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How to use Ice in the Jungle

Scenario: A pupil from another country has just joined your class.

Drastic changes in circumstances and environment are incredibly stressful ordeals, especially for children. A combination of uncertainty, loneliness and culture shock can cause anxiety.

The pupil will need reassurance that these feelings are only temporary and that in time they will adjust and make new memories. In Ice in the Jungle, Ice’s new friends throw a party for her to make her feel more at home. We can see that it helps her and that she is beginning to settle in to her new home. This process takes time, but reading Ice in the Jungle to the class may help the newcomer to understand that what they’re feeling is only temporary.

If they are happy to talk about the culture in which they grew up in, encourage them to share their experiences with their classmates, but do not force them to if they find it upsetting.

In Ice in the Jungle Ice discovers a banana for the first time, and thinks that it is the strangest fish that she has ever tasted! A new pupil may empathise with Ice if the snacks offered to them at school are completely different from what they are used to eating. Keep an eye on them and make sure they are eating properly.

If they bring food from home, be vigilant for any rude comments made by other pupils. In the rare event of someone being cruel, defend the meal by saying that you think it looks delicious. Home-cooked food may be comforting for the new pupil and they must not feel embarrassed if they want to eat something familiar to them.

Points to discuss after reading the book:
Why did Ice run from her classmates during her lunch break?
Do you think that her classmates were mean to her?
What would you say to Ice to make her feel better?

Further reading from the Child’s Play library:
The Red Boat– Shares the themes of moving somewhere new.
Come and Eat with Us/ Come Home with Us/ Come and Play with Us/ Come and Ride with us – The Discovery Flaps series depicts lots of different cultures from around the world.
Moving Day! – An introduction to moving house for the first time.
The Boy who Lost his Bumble – Teaches the value of patience and the idea that things can take time.

Scenario: You have noticed that a pupil is struggling to overcome shyness, and as a result, they spend a lot of time playing alone.

Ice in the Jungle can be used to encourage shy children to make friends. Ice manages to overcome her anxiety to approach her new classmates. She discovers that although they are different, she does not need to be intimidated by them.

Points to discuss after reading the book:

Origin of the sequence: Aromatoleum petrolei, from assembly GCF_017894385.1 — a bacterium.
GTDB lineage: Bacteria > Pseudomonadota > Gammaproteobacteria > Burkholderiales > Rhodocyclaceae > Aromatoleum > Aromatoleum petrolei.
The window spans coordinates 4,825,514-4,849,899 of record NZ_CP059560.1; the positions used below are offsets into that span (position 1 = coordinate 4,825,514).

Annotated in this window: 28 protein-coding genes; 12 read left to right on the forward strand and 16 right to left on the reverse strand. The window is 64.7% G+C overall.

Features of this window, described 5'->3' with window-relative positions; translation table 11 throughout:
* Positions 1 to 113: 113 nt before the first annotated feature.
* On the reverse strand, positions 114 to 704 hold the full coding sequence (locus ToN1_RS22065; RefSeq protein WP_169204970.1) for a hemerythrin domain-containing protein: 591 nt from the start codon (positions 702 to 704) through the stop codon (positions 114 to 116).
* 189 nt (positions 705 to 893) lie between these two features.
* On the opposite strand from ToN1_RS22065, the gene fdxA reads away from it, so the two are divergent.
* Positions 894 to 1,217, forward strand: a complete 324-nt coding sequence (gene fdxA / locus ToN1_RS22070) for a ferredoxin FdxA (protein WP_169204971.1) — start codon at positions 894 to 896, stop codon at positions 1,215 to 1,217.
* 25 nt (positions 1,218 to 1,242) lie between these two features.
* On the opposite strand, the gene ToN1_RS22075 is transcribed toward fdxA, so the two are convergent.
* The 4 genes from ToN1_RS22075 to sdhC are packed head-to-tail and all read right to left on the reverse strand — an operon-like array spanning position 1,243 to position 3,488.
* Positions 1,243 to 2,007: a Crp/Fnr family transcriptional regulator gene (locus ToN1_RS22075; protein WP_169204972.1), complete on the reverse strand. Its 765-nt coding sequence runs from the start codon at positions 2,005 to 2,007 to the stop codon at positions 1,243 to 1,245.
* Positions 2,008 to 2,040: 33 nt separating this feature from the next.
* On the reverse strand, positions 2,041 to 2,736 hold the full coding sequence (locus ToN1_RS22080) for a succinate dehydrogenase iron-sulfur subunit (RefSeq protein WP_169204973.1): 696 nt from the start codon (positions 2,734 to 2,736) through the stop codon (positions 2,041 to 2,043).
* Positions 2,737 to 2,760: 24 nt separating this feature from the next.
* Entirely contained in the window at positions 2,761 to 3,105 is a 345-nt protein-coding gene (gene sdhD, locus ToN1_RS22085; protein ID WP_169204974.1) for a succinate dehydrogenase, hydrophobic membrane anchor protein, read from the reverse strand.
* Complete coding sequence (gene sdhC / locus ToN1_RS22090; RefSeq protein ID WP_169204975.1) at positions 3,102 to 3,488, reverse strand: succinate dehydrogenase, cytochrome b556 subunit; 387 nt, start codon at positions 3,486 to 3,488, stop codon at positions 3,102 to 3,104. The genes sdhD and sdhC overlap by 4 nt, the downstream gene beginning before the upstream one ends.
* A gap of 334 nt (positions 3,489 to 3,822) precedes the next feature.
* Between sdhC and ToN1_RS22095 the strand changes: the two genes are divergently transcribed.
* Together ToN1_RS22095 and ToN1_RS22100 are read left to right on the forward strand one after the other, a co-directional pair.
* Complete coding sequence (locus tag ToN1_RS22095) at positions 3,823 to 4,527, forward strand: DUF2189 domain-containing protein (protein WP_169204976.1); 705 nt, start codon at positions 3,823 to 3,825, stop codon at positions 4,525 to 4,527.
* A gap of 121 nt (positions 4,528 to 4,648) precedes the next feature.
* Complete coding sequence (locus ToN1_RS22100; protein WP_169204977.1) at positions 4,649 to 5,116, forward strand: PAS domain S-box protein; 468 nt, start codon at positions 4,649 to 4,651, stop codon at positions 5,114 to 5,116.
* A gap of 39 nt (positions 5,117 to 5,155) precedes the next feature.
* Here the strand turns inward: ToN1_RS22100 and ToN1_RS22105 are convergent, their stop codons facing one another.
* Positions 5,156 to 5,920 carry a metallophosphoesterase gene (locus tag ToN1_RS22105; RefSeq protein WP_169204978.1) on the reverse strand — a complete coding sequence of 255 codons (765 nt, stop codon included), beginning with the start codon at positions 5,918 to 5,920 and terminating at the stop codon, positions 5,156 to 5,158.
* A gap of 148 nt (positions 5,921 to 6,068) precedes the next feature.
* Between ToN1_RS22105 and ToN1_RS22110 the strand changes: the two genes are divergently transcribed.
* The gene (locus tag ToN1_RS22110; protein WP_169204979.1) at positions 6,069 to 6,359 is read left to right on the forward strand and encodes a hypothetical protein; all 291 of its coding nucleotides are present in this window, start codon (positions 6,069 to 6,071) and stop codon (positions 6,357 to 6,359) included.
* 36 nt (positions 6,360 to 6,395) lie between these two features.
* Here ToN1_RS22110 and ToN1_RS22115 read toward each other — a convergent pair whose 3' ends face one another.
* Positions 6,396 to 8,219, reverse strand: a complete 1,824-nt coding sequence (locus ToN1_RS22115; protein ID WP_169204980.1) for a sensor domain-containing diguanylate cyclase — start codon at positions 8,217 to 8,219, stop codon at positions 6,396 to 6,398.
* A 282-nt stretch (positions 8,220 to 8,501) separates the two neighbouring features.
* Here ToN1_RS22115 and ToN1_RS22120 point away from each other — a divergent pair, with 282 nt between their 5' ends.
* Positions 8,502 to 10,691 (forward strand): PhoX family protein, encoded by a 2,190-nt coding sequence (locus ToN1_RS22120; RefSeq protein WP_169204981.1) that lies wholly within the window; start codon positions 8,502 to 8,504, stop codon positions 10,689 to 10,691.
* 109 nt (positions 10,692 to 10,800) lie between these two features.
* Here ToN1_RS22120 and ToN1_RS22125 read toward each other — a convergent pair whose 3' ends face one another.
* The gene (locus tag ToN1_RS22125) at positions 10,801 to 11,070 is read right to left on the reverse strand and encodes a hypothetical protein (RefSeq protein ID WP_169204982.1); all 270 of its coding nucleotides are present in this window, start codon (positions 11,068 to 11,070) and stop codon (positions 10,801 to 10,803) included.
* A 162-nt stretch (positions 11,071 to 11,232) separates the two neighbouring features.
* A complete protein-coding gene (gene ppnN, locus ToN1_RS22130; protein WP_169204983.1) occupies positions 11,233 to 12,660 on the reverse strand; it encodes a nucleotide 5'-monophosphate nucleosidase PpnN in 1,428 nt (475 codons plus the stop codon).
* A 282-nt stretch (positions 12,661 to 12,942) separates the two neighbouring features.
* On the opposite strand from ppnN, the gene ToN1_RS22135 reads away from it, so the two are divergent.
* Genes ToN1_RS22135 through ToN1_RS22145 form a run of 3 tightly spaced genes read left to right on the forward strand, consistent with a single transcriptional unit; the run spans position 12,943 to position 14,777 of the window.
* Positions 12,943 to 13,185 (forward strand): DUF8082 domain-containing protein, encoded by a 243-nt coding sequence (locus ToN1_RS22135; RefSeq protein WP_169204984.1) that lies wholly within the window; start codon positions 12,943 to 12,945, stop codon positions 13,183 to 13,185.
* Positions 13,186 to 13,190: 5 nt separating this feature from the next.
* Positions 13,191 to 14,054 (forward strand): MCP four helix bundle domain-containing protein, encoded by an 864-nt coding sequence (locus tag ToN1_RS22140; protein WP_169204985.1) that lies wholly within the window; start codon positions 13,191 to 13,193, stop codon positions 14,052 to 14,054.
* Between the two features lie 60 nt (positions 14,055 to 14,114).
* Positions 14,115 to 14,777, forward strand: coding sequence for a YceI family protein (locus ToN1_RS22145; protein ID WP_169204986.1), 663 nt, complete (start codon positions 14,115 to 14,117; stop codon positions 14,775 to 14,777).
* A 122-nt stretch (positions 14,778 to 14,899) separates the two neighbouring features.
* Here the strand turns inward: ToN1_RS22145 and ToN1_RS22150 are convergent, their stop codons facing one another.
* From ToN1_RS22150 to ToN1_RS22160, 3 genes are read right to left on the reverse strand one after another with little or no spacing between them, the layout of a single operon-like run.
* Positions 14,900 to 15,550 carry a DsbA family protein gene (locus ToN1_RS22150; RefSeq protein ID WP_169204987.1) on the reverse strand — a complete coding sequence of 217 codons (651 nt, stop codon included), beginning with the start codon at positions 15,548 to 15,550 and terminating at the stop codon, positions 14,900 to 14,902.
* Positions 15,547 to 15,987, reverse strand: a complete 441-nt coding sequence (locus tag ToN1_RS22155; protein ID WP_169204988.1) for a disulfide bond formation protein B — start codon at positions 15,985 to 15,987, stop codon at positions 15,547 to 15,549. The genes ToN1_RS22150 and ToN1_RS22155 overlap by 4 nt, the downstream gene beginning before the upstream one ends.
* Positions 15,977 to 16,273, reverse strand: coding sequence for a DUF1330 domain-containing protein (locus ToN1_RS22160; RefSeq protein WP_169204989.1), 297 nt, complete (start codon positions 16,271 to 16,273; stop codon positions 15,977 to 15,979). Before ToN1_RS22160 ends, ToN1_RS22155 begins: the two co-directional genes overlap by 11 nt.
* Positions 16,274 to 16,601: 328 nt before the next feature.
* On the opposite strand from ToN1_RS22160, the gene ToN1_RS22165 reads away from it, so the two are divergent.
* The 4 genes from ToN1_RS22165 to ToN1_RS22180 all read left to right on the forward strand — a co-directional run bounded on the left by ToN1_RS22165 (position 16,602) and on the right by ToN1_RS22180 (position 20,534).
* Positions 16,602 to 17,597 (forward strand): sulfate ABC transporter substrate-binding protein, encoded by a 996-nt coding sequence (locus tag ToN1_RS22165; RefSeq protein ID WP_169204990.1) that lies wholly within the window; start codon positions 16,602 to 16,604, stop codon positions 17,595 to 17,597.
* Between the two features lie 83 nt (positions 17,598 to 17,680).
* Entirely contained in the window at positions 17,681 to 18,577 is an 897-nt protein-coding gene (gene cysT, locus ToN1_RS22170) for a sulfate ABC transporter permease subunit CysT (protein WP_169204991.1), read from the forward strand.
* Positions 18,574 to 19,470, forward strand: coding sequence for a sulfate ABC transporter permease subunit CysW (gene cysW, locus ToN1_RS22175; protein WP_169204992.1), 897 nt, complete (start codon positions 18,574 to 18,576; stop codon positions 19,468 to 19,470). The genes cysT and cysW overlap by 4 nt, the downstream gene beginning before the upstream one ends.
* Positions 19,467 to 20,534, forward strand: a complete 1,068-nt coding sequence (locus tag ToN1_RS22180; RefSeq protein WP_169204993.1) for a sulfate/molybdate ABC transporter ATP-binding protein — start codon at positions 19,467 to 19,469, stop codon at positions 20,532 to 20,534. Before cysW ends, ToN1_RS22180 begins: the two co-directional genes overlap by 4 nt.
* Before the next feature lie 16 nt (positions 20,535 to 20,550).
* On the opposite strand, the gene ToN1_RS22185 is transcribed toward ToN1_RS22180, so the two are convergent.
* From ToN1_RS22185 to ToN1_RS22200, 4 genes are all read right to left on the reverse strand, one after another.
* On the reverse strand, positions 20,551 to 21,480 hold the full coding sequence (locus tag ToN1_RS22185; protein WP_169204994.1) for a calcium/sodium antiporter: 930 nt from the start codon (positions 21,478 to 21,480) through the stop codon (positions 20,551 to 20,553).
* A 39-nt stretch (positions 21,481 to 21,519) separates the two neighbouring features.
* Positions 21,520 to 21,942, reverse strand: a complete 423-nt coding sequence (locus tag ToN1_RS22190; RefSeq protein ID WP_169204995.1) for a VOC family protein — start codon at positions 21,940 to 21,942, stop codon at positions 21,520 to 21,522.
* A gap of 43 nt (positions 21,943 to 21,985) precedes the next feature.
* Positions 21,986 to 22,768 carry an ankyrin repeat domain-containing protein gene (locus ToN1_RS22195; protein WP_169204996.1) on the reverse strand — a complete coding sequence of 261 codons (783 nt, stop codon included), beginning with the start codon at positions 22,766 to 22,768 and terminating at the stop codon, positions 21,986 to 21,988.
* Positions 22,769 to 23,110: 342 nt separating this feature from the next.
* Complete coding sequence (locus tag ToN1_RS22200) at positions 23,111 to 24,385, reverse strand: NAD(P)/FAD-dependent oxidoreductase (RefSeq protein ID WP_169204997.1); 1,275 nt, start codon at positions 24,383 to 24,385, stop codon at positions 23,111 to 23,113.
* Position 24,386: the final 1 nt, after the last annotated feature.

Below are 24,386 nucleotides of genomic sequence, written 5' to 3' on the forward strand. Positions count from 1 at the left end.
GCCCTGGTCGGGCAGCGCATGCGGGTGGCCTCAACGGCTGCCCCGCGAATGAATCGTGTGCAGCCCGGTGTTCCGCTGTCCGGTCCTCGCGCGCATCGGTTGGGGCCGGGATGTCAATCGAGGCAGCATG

At one point, Ice runs away from her new classmates - why did she do that?
What would you say to Ice to encourage her to make friends?
If you were one of Ice’s new classmates, what would you do to help her feel less lonely?

Further reading from the Child’s Play library:
Momo and Snap – Shares the themes of making friends.
The Cloud – In this picture book, a girl befriends a lonely classmate who is struggling with negative thoughts.

Scenario: You would like to introduce your pupils to the idea of habitats.
It is rare to see a polar bear in a jungle! For older pupils, Ice in the Jungle can be used to highlight differences in the habitats found in nature.
Points to discuss after reading the book:
Ice has thick, white fur; discuss the way that she is most suited for living in the Arctic, where she is camouflaged and kept warm by her fur.
Look at Ice’s classmates and try to guess which continent she moves to.
Draw a line down the centre of the board and sort different animals into habitats which have ‘hot’ and ‘cold’ climates.

Further reading from the Child’s Play library:
Momo and Snap – This book is also set in a jungle.
Ocean Deep – Explore an ocean habitat.
Roly Poly Box books: Jungle and Snow – These pop-up books include an array of visual surprises relating to the Arctic, jungles and the animals that inhabit those areas.
Little Jungle Explorers – An interactive book which features animals that can be found in jungles.

Scenario: You would like to teach your class about different cultures.

Ice experiences quite a culture shock after moving far from her old home! With this in mind, the book can be used to introduce pupils to the different ways that people live all over the world.

Use examples in the text to stimulate a discussion about the following:

Food; Ice’s diet consists of fish and she does not encounter a banana until she moves to the jungle.
Ask your pupils if they have tried a new type of food lately.

Language: When Ice is surrounded by her new classmates, she does not understand a word they say.
Ask your pupils whether they know any words in other languages.
If they do not, teach them some basic words from other languages (e.g. “bonjour”, “hola” and “guten tag”)

Homes: Ice used to live in an igloo, but now she lives in a hut. Discuss the different types of houses that your pupils live in. Move on to talk about houses in different countries.

Further reading from the Child’s Play library:
Come and Eat with Us/ Come Home with Us/ Come and Play with Us/ Come and Ride with us – The Discovery Flaps series depicts lots of different cultures from around the world.


Click here for some printable Ice in the Jungle resources!

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